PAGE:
The Fraunhofer Center for Sustainable Energy Systems (CSE) has been selected to receive project funding from the U.S. Department of Energy's (DOE) SunShot Initiative, a collaborative national effort to make solar energy cost-competitive with other forms of energy by the end of the decade.
CSE's 5-year, $11.7 million research project focuses on the development of "plug and play" solar photovoltaic (PV) systems that can be purchased, installed, and connected by homeowners without the need to engage outside consultants or contractors. This project is part of a larger $21 million DOE investment aimed at developing technology solutions that reduce the "soft" costs of residential solar PV systems – the non-module hardware costs that now account for a majority of the total cost of residential systems, and represent a significant barrier to wider adoption of solar power in the United States.
With DOE investment, CSE will create technologies, components, systems, and standards that reduce the cost of residential solar. The aim is to develop a range of pre-configured systems that can be selected, purchased, installed, and commissioned by a homeowner within one day – all without the need for dedicated building inspections. Removing these sources of "soft cost" will make residential solar PV systems more cost competitive and attractive to homeowners, paving the way for a large new market for solar power production in the U.S.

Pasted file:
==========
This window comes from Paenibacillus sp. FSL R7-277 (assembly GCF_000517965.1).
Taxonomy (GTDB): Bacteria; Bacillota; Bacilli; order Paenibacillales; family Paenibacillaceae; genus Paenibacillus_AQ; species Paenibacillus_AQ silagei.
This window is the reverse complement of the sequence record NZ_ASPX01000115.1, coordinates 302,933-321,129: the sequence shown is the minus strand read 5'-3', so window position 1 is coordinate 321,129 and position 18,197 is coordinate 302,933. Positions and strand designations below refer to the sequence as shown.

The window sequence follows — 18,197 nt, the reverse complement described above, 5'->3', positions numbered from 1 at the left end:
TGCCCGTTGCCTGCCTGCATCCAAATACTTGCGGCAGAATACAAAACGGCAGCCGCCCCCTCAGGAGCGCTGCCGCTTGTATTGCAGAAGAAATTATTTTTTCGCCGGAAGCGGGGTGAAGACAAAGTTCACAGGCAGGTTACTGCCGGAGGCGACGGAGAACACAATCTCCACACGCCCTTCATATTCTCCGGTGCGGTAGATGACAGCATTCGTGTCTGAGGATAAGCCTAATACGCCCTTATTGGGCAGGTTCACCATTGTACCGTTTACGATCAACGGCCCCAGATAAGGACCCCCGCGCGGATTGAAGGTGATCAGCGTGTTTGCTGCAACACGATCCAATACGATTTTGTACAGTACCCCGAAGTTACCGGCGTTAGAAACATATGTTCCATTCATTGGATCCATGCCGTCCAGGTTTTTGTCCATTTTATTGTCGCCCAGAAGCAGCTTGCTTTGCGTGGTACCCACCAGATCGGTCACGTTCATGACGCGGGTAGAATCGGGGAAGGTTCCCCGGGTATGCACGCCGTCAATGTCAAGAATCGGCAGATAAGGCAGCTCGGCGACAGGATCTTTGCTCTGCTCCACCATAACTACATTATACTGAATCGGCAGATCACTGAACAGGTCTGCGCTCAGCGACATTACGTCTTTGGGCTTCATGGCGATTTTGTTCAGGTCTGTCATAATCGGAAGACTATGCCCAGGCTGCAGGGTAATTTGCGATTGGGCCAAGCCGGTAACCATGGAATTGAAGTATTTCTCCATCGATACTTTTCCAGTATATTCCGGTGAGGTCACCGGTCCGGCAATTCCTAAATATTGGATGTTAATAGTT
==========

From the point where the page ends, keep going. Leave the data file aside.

CSE's Plug and Play will leverage efforts by Boston and Commonwealth of Massachusetts to accelerate the deployment of solar PV systems. As part of Massachusetts' clean energy policies, Governor Deval Patrick set the goal of reaching an installed solar energy capacity of 250MW by 2017, reaching 176MW installed as of this month. Helping to meet that goal is the Solarize program, a joint venture between Massachusetts Clean Energy Center and Massachusetts Department of Energy Resources' Green Communities Division.
"Finding new ways to make solar more efficient and affordable will expand its use and drive expansion of the growing solar industry here in Massachusetts," says MassCEC CEO Alicia Barton McDevitt. "We're thrilled to support Fraunhofer in its efforts to develop innovative technologies to create a clean energy future for Massachusetts residents and businesses."
Massachusetts Department of Energy Resources Commissioner Mark Sylvia said, "This is another step forward in our effort to reduce soft costs for solar installations so that these prices continue to be competitive in the marketplace. Massachusetts has the most aggressive greenhouse gas emission reduction goals in the nation and work like this is fundamental to our success."